According to Cloherty, TikTok music talent can earn between $500 and $5,000 to produce remixed versions of tracks.
Musician and TikTok creator Jacob Sutherland, who has nearly 390,000 followers, said he charges between $500 and $1,000 for the mashup, depending on the campaign’s budget and whether the commissioner is an artist or a fan. Commissioned posts cost between $2,000 and $4,000, according to Trevor Hutchens, a music artist with 1.3 million TikTok followers.
Aside from financial rewards, it also helps TikTok talent grow their audience from the app as their tracks go viral.
“Doing mashups in general generates traffic and shows some people not everyone, but at least quite a few people, that I’m also an artist and that I’m doing this original thing. Spotify monthly listeners.
How artists are responding to the surge in remixes on TikTok
TikTok remixes can be a lucrative venture for creators, but the vast majority of remixes and mashups that appear on the app are done for free.
And while unauthorized use of songs on TikTok has become an increasingly tense topic, labels want to capitalize on the momentum of unsolicited remixes and mashups if they could boost an artist’s stream. I’m here.
For example, when a sped-up version of Sofia Reyes’ 2018 song “1, 2, 3” started gaining popularity in Asia earlier this year, Reyes’ label, Warner Music Latina, had a slam-dunk to fan the flames. took action.
“Once it started going viral in early June, we began to see a positive correlation with streaming data,” said César Towarak, associate director of marketing services for Warner Music Latina. It charted on Apple Music, and more and more people Shazamed the record.”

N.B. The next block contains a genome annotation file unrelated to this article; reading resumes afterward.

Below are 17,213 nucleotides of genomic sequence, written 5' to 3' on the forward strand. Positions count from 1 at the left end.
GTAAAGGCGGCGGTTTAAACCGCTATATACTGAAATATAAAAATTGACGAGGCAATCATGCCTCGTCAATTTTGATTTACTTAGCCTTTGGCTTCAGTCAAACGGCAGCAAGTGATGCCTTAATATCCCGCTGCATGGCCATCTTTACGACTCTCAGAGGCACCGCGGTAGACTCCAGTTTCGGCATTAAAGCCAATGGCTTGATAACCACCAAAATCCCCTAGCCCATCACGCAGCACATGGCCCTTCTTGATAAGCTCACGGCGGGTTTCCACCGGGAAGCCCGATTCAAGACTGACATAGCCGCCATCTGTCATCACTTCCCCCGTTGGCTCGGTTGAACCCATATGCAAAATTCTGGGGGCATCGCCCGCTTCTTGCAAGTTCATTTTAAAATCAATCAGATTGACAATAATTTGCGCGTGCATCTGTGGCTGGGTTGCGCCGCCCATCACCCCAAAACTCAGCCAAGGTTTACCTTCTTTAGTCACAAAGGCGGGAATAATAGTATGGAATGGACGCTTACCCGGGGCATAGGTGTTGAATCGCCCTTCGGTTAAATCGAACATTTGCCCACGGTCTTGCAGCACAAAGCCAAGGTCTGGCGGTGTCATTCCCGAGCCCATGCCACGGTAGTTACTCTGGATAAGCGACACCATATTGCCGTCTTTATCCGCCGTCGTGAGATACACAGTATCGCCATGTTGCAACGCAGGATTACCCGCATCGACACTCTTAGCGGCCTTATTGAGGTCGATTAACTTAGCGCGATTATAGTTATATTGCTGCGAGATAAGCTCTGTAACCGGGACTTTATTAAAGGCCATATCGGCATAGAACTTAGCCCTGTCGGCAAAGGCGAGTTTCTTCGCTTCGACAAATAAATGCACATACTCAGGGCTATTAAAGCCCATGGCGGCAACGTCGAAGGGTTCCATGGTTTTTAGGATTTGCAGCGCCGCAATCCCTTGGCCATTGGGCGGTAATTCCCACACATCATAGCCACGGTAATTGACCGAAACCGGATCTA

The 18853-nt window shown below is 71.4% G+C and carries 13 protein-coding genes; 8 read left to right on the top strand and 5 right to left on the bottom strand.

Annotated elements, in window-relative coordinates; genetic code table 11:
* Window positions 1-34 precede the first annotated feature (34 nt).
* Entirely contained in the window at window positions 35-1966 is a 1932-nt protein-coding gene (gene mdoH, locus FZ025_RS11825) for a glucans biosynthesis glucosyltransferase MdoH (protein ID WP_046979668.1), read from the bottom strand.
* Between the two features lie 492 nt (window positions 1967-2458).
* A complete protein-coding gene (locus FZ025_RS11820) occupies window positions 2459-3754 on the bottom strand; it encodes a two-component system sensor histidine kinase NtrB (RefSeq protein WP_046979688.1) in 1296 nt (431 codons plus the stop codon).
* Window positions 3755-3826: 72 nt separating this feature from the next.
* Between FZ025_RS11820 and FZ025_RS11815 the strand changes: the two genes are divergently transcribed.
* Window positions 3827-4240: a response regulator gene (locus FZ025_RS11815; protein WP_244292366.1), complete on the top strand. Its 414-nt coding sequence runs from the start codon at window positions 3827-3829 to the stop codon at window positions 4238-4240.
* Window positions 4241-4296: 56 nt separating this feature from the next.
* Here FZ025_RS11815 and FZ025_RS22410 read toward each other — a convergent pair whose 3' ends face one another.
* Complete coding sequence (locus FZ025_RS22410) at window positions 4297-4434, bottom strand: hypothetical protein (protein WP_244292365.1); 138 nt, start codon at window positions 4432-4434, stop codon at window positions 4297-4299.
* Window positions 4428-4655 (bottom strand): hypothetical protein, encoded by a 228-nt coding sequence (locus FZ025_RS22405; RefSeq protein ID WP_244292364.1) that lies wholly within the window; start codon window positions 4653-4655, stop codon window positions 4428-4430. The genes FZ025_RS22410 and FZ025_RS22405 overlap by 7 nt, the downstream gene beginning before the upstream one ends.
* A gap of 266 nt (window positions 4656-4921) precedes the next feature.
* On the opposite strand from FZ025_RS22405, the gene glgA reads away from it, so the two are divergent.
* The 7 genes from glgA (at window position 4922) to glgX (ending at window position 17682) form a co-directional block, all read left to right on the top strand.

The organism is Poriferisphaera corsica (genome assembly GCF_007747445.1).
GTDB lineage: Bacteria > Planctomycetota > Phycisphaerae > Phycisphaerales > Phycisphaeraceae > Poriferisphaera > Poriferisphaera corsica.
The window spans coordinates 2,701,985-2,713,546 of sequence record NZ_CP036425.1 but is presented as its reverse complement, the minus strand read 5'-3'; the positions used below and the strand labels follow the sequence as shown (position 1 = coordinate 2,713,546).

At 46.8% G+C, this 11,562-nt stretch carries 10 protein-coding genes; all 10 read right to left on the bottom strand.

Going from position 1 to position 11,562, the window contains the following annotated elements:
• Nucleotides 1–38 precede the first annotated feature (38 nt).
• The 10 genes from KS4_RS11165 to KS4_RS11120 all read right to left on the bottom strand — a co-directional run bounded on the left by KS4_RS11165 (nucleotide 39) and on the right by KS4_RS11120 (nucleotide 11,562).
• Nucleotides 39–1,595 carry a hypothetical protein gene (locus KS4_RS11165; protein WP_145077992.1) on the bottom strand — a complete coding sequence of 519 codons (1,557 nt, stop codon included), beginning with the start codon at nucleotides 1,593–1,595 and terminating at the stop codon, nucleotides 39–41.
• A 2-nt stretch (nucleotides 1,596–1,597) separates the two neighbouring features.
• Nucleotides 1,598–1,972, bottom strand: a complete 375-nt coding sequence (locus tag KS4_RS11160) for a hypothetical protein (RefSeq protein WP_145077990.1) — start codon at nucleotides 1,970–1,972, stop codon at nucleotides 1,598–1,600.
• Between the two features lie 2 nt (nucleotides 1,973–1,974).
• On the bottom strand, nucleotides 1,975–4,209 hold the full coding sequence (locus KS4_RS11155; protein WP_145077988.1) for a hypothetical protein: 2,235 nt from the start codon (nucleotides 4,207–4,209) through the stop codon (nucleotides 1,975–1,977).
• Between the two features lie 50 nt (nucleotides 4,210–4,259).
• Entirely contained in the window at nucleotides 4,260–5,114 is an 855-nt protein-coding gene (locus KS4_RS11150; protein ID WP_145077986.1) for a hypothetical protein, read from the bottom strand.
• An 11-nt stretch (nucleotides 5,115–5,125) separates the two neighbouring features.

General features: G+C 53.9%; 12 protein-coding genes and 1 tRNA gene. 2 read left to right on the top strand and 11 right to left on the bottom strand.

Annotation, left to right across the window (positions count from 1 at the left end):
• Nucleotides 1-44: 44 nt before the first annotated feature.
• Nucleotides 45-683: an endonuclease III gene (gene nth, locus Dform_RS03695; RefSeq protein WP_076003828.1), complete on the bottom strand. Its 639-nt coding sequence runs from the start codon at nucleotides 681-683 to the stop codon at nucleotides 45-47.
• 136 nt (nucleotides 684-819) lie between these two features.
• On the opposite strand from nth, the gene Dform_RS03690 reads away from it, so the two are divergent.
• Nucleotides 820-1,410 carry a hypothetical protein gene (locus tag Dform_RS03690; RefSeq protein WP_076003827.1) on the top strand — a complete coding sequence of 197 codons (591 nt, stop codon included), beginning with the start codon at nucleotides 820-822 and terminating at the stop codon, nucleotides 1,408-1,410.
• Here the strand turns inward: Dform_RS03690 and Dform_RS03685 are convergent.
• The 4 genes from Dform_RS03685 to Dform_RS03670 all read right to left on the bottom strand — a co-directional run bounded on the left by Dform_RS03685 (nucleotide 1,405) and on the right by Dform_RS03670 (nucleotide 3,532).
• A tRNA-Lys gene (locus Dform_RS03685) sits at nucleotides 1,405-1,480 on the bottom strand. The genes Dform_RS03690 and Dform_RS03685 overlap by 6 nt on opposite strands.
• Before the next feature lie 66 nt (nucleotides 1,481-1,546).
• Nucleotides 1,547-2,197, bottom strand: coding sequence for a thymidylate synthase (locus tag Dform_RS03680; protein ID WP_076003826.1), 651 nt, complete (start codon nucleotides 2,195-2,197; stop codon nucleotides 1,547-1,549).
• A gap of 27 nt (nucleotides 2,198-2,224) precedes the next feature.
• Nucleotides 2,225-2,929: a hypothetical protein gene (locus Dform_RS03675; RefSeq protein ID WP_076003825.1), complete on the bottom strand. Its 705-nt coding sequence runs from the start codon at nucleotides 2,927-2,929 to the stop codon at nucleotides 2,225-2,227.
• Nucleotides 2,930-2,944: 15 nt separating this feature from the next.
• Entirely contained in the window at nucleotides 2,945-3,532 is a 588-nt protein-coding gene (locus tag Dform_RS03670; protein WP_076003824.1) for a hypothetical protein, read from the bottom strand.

A new version of “1, 2, 3” containing the slowed-down track was uploaded to TikTok by another user, so Reyes jumped on the trend with a video featuring a speeded-up version of her song that was used more than six times. posted. To date she has had one million views of her videos on TikTok.
“It’s unbelievable to see creative people getting records,” Twarak said. “It allows a new dimension of song to live in the world.”
However, not all artists immediately joined the remix of the track.
UMG’s Naceri said, “The first was to educate people, because artists are really valuable when it comes to remixes and Spotify profiles and what it looks like.”
But a few songs have experienced major revivals in the wake of TikTok remixes, including a slowed-down version of Glass Animals’ “Heat Waves” and a sped-up version of Demi Lovato’s “Cool for the Summer.” After that, both have recorded dozens of songs now. Among the millions of streams on Spotify, many artists find value in modified tracks.
“In the old days, we had a lot of club DJs remix our records to appeal to the drum and bass market, the techno market, the underground market,” says Nasseri. “We want people to find records in places they wouldn’t normally find them.”